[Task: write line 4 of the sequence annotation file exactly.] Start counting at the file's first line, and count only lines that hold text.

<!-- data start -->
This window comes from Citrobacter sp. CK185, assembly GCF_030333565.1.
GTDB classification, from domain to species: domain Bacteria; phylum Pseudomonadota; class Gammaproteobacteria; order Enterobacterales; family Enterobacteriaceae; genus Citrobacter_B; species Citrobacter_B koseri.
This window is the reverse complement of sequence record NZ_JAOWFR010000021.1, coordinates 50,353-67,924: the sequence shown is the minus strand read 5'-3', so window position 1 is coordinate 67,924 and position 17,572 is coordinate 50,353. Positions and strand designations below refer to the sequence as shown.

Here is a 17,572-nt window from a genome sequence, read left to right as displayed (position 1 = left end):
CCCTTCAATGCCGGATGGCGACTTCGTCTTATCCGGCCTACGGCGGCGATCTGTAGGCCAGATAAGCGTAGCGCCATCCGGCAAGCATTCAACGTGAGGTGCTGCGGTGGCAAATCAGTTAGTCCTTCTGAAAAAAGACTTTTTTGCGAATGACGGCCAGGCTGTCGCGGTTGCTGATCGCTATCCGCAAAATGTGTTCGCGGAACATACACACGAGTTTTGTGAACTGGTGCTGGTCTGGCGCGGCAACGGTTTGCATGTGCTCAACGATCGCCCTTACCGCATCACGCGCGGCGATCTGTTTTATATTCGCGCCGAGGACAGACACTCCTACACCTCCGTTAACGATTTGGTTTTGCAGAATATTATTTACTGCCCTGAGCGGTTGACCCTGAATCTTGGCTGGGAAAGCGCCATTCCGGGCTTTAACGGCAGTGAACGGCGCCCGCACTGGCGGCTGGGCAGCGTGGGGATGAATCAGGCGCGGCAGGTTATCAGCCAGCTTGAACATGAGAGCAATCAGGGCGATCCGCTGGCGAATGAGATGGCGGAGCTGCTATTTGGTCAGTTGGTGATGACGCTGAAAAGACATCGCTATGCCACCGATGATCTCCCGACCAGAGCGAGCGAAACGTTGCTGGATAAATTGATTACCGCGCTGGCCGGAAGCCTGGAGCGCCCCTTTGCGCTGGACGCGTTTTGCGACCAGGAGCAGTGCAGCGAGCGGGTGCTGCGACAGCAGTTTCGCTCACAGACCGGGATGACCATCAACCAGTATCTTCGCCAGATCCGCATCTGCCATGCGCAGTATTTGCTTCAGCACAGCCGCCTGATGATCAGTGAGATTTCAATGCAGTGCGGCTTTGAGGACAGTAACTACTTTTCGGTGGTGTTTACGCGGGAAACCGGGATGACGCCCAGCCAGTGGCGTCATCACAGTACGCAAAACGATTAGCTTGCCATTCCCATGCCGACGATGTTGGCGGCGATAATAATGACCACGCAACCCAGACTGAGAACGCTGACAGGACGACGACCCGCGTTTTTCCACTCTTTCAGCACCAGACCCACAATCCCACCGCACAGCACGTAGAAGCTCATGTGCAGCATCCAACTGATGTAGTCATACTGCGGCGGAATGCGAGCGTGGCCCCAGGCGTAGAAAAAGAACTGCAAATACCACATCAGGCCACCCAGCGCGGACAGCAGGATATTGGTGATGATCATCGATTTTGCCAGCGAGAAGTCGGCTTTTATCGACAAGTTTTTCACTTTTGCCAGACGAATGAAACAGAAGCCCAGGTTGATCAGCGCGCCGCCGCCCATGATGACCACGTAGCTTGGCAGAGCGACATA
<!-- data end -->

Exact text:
Here is a 17,572-nt window from a genome sequence, read left to right as displayed (position 1 = left end):